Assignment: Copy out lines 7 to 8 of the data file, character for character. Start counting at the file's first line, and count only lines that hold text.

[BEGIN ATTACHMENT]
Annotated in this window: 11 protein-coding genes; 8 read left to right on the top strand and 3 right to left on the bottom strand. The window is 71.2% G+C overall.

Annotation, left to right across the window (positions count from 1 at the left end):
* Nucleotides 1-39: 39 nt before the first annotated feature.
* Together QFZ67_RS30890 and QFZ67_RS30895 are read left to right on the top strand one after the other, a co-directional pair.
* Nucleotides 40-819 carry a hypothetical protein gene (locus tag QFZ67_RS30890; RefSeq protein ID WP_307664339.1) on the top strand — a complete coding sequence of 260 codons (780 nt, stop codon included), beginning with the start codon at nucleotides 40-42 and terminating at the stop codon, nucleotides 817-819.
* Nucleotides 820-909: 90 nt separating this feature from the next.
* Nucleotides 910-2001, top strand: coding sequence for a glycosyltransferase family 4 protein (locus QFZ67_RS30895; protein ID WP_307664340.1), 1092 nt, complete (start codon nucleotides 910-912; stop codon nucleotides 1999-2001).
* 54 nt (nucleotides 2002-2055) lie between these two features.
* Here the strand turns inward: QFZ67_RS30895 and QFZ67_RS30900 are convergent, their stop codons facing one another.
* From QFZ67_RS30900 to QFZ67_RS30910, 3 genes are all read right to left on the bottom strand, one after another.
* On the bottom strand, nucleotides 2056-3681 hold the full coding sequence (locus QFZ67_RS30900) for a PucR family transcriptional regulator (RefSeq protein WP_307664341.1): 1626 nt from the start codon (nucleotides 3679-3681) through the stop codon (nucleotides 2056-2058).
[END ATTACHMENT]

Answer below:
* Nucleotides 910-2001, top strand: coding sequence for a glycosyltransferase family 4 protein (locus QFZ67_RS30895; protein ID WP_307664340.1), 1092 nt, complete (start codon nucleotides 910-912; stop codon nucleotides 1999-2001).
* 54 nt (nucleotides 2002-2055) lie between these two features.